Favorites for the yellow jersey for the 97th edition of the 2010 Tour de France, to be held July 3-25:
Alberto Contador (ESP) Astana
Labeled the ‘best in the world’ by none other than seven-time champion Lance Armstrong, Contador’s morale needs no boosting before his bid to add a third yellow jersey to his wins in 2007 and 2009. Contador’s sublime climbing skills were matched by few on the Tour last year as he forged victory in the Alps and Pyrenees, and this year the man from Madrid will be looking for more of the same on a race which seems tailor-made to his ambitions. Despite his slight stature, Contador has punched above his weight in the race’s time trials — a key discipline which, despite only one featuring on the Tour, he has worked hard to improve this year. To gain an advantage before the mountains, Contador’s rivals may have to target the Spaniard early.
Andy Schleck (LUX) Saxo Bank
Schleck finished over four minutes behind Contador overall in 2009 and although the bulk of that deficit was forged in the mountains, the Luxemburger lost 1min 45sec to Contador when the Spaniard won the final time trial in Annecy. The younger of the Schleck brothers — older brother Franck also races at Saxo Bank — is however considered one of the few riders able to follow Contador when the Spaniard launches his trademark, up-out-of-the-saddle attacks in the high mountains. Schleck, too, has worked to improve his time trialling but with only one long race against the clock, on stage 19, it is in the four key mountain stages in the Pyrenees, particularly the two which finish on a summit, that could prove key to Schleck’s success.
Ivan Basso (ITA) Liquigas
Basso claimed recently he is racing the Tour primarily to exorcise the ghosts of his controversial exclusion in 2006 before a pedal was turned in anger due to his suspicion of doping. Banned a year later after admitting his links to the Operation Puerto doping affair, Basso has since returned to the peloton claiming to be a changed, and more determined man. He capped a superb Tour of Italy campaign by winning the race’s pink jersey last month — a feat which came partly down to the collective strength of his imnpressive Liquigas team, which also features Italian stage racing ace Vincenzo Nibali. Basso had the measure of every climber on this year’s mountain-packed Tour of Italy, but the Italian knows the Tour de France is a different breed of animal.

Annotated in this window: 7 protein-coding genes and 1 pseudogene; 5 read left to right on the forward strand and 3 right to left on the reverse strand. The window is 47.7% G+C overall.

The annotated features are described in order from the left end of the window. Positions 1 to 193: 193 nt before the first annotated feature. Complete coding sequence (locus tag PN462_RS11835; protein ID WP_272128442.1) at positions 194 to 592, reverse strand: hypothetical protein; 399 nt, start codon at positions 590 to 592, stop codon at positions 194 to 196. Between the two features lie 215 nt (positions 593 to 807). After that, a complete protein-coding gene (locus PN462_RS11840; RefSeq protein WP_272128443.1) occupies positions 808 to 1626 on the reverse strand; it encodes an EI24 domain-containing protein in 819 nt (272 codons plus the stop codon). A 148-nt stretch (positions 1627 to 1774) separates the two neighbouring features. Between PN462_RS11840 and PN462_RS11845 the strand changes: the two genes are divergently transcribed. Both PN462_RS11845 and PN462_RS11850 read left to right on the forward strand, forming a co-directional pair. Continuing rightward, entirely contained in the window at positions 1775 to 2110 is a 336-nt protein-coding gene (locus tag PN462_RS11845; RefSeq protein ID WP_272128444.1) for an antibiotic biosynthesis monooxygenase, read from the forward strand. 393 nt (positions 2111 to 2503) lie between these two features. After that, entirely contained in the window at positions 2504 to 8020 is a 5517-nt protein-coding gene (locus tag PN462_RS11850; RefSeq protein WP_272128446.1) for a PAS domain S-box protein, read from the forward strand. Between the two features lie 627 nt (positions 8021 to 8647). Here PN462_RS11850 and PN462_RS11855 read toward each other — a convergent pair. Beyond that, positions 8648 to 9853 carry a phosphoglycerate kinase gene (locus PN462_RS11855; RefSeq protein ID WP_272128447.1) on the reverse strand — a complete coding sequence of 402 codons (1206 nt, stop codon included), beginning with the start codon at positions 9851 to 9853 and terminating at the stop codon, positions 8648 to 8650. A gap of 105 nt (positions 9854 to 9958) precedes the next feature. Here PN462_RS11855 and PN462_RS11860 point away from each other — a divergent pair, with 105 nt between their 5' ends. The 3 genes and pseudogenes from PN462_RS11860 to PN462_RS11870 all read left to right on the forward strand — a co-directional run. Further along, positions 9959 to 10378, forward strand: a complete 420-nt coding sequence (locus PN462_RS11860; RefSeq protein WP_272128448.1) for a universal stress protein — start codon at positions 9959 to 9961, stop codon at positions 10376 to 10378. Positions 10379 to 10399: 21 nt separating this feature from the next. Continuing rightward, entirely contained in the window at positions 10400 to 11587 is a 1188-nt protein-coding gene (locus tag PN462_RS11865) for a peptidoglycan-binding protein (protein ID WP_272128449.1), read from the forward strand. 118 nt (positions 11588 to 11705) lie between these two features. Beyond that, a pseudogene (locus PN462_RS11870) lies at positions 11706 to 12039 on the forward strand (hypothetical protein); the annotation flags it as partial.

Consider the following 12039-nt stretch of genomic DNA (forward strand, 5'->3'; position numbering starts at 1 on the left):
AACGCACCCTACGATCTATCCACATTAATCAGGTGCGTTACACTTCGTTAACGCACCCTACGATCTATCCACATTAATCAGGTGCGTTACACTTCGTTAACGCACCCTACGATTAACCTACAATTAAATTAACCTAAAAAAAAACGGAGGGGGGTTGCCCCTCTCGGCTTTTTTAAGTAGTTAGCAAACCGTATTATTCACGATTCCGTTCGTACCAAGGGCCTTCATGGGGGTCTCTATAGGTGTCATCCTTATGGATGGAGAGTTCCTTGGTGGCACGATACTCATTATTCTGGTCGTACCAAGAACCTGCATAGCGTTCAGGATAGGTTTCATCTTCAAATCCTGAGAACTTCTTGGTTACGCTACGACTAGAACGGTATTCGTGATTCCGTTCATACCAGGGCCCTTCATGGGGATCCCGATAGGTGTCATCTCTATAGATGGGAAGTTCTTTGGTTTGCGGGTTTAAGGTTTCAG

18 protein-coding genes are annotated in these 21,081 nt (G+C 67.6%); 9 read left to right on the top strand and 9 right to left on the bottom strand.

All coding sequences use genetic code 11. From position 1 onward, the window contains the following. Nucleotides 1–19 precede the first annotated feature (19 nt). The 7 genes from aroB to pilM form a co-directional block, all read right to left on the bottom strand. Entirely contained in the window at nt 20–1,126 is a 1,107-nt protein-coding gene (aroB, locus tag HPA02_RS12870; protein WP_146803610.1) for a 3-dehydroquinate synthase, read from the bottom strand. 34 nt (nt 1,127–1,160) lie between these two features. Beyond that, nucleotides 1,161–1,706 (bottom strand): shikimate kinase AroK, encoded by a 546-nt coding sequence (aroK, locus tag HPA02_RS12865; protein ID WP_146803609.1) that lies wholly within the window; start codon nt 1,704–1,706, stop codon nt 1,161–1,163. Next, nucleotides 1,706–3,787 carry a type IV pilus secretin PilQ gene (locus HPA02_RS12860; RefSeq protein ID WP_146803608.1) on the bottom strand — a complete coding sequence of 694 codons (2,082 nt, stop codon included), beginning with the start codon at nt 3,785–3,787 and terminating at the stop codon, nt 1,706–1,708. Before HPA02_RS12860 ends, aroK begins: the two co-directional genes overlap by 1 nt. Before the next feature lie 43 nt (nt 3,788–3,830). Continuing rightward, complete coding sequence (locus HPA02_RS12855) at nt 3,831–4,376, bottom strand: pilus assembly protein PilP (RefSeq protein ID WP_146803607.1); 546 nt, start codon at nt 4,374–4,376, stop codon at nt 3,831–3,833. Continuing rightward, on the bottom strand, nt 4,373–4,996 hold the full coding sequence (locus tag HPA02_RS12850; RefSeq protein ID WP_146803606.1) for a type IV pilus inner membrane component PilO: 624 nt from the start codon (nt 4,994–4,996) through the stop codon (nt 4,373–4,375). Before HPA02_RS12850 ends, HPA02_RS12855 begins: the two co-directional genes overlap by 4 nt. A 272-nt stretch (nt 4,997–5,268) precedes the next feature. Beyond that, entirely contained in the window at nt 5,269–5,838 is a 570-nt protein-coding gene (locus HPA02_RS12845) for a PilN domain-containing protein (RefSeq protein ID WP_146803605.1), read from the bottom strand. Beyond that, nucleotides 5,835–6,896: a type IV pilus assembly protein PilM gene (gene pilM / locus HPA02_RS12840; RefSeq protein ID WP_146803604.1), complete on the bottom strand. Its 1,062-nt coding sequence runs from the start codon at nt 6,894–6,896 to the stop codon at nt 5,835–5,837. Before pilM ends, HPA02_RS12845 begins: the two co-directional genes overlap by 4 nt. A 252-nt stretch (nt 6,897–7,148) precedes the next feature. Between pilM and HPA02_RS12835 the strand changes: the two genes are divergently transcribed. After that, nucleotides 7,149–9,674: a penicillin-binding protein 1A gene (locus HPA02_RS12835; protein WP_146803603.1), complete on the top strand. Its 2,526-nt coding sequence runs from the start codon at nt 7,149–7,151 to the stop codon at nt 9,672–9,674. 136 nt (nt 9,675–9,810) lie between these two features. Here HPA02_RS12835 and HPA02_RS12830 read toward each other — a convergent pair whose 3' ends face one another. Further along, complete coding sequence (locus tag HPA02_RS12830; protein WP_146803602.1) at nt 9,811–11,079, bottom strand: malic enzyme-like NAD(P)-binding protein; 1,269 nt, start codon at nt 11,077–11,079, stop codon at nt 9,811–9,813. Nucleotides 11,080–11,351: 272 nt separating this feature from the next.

Lance Armstrong (USA) RadioShack
Armstrong will line up for what could be his last tilt at the race’s yellow jersey reinvigorated by the fact he is in command of his own team, RadioShack, once more. After his return to the sport in 2009 following a three-year hiatus Armstrong endured a tense cohabitation with Contador in the Astana team at last year’s race where, ultimately, Contador was a class above the American in both the mountains and the final time trial. However the unstinting support he will be pledged this year by key lieutenants like Andreas Kloden and Yaroslav Popovych will boost Armstrong’s campaign. Although crashes and illness curtailed his early season plans, the 38-year-old has come into form lately, finishing third in the Tour of Luxembourg and runner-up at the Tour of Switzerland. The general consensus is that Armstrong will struggle to beat Contador, although the man who famously beat cancer to go on and win the Tour seven times consecutively can not be ruled out.
Bradley Wiggins (GBR) Team Sky
A surprising yet deserved fourth place finish overall last year while racing for Garmin has placed Wiggins — until then best known for his pursuit exploits on the track at world and Olympic level — firmly among the elite shortlist contenders for the Tour. The Englishman lost several kilos prior to the 2009 race and the benefits of that strict regime, which resulted in greater power-to-weight ratio, paid off in the mountains where only the accelerations of Contador threatened to put the Londoner into the red.
Although a strong time trialler there is only one long race against the clock this year, on stage 19, meaning the bulk of Wiggins’ work will come in the Alps and Pyrenees. He will be supported by a strong Sky Team who will look to impose themselves on the peloton on their race debut. But once into the final kilometres of key climbs in the mountains, Wiggins will be on his own.
Cadel Evans (AUS) BMC
Australia’s best stage racer of his generation, Evans is a classy rider who, it seems, does not always get the rub of the green in crucial moments. He was pipped to victory in 2007 by Contador when the Spaniard blasted the penultimate time trial to leave Evans with the first of his two runner-up places, the second coming in 2008 when another Spaniard, Carlos Sastre, rode away to victory on the Alpe d’Huez. Having finished runner-up in several other key events, Evans’ victory in the world road race championships last year did heaps to erase his label of being the ‘nearly man’. Nevertheless, after a disastrous Tour campaign last year with his under performing former team Silence this year’s Tour won’t get any easier. His BMC team showed its limits at the Tour of Italy last month where, left to his own devices as usual, Evans rode to a commendable fifth place finish. Given his result last year, and the quality of this year’s field, a podium finish would be a huge result.